Over the past 2 years, COVID-19 profoundly strained hospital labs. Volume increases for some tests related to COVID-19 diagnosis and management increased as much as 26,000%, despite overall testing volumes declining significantly (1). Throughout the pandemic, health systems struggled to monitor unpredictable patterns while juggling laboratory management, staffing issues, and supply gaps.
As they emerge from the worst of the COVID-19 pandemic, hospitals and health systems face significant financial challenges. The American Hospital Association estimates that the effects of COVID-19 hospitalizations, combined with cancelled and forgone services, may represent an average financial impact of $50.7 billion in monthly losses for American hospitals (2). These financial challenges put pressure on labs to lower costs and increase efficiency.
Reference Labs as a Source of Help in Lab Stewardship
One source of potential help for hospital labs is their reference laboratory, whether the reference lab is a commercial lab or one within their own integrated health system. Reference lab relationships are complex, requiring thoughtful management to align the needs of the smaller hospital lab with the larger reference lab.
In a successful relationship, a smaller lab uses the more abundant clinical, management, and IT resources of the reference lab to innovate. Specifically, reference labs often can increase efficiency and clinical care by improving a hospital lab’s stewardship program.
Lab stewardship helps ensure that valuable but limited resources are used wisely (3). Its main goal is providing the right test for the right patient in the right care setting for the right price. In addition to helping health systems use lab services efficiently, lab stewardship helps prevent misdiagnosis and unnecessary costly procedures. When done well, stewardship leads to better patient care and enhanced recognition of the lab by health system leadership (4). Reference labs may help hospital labs with lab stewardship by:
- Determining whether it is more valuable to perform testing in-house or in the reference lab
- Providing evidence-based testing algorithms
- Instituting IT solutions that help physicians choose the correct test
- Instituting IT solutions to properly sequence reflex testing to avoid overuse of confirmatory testing
- Instituting IT solutions that better measure test utilization that fuel quality improvement by identifying and monitoring misutilization, including duplicates, less useful tests, and the overuse of large tests panels
- Providing continuing education, tools, and other resources that improve the administration of a lab stewardship program
Specific examples of stewardship improvement through a collaboration between reference lab and hospital lab are listed in Table 1. The examples are derived from our experience and that of PLUGS members who collaborate with a variety of commercial and in-system reference labs.
Tips for Aligning a Hospital Lab and a Reference Lab
Reference labs and hospital labs have overlapping goals, but they do not have the exact same goals. The foundation of a good relationship is identifying shared goals and choosing projects—like those in Table 1—in which three parties benefit: the hospital lab, the reference lab, and patients. That benefit should then be communicated to hospital leadership to enhance the reputation of the hospital lab and the reference lab in the integrated health system.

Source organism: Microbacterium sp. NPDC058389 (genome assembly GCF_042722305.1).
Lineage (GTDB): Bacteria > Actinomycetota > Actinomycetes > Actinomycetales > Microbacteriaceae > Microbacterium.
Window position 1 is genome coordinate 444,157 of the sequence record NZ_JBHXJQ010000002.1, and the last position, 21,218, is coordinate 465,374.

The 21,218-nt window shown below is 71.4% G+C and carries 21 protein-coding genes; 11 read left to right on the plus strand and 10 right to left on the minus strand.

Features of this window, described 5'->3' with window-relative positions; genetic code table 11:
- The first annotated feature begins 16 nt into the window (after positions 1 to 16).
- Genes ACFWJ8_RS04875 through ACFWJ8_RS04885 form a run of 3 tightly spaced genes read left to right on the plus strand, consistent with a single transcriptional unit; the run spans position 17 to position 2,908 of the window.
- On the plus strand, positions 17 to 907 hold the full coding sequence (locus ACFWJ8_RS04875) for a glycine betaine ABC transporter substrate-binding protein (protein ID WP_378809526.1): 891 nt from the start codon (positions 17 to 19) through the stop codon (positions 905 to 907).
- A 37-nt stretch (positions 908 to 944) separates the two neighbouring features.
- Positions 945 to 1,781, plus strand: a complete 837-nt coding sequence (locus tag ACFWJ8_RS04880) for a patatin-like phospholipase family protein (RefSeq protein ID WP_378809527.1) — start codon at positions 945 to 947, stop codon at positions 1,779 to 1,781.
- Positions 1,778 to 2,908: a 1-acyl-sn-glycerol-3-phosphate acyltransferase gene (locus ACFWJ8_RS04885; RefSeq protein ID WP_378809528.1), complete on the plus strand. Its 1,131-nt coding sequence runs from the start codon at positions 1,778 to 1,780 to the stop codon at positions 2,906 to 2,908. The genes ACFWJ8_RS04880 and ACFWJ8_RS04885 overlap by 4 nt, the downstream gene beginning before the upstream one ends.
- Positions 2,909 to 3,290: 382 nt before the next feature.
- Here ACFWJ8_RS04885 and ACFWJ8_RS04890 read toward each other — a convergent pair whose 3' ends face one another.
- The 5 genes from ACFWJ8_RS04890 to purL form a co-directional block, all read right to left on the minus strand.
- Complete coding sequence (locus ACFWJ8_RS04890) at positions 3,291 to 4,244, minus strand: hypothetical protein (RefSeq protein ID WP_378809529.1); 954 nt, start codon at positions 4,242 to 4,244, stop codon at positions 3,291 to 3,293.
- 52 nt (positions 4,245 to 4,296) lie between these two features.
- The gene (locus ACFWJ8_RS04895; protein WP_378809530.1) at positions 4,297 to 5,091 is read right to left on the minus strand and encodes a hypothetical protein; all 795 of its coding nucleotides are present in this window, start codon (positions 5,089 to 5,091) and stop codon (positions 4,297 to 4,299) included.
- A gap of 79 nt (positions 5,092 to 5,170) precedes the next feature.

Selecting the initial stewardship projects depends on the depth of the relationship between the hospital lab and reference lab, as well as the resources each can bring to the table. If the relationship between the reference lab and hospital is new or uncertain, it is prudent to start with an easier project such as the reduction of duplicate testing. If the relationship is more mature, then it is logical to pursue a more significant project, such as tackling a pattern of overuse of large testing panels.
Overall, the most important elements for a successful stewardship collaboration include a cross-functional lab stewardship committee, easy access to test order and result data, and a plan of action that matches the current state of the reference laboratory relationship.
A Powerful Partnership
Investing in a relationship with a reference laboratory can create a powerful partnership that helps hospital labs tackle common lab stewardship challenges. These include testing issues related to staffing shortages, declining or expanding testing volumes, and under and overutilization of tests. Proper selection of projects increases the likelihood of success now and into the future.
Michael L. Astion, is the medical director in the department of laboratories at Seattle Children’s Hospital and a professor at the University of Washington department of laboratory medicine and pathology. +Email: [email protected]
Donna D. Cooper, MS, MBA, is the senior director of product solutions in the health systems division of Quest Diagnostics. +Email: [email protected]
1. Durant TJS, Peaper DR, Ferguson D, et al. Impact of COVID-19 pandemic on laboratory utilization. J Appl Lab Med 2020 Nov 1; doi: 10.1093/jalm/jfaa121.
2. American Hospital Association. Hospitals and Health Systems Face Unprecedented Financial Pressures Due to COVID-19. www.aha.org/guidesreports/2020-05-05-hospitals-and-health-systems-face-unprecedented-financial-pressures-due (Accessed March 9, 2023).
3. Dickerson JA, Fletcher AH, Procop GW, et al. Transforming laboratory utilization review into laboratory stewardship: Guidelines by the PLUGS national committee for laboratory stewardship. J Appl Lab Med 2017; doi: 10.1373/jalm.2017.023606.
4. Procop, GW. Developing and managing a medical laboratory (test) utilization management program. Wayne, PA. Clinical and Laboratory Standards Institute; 2017.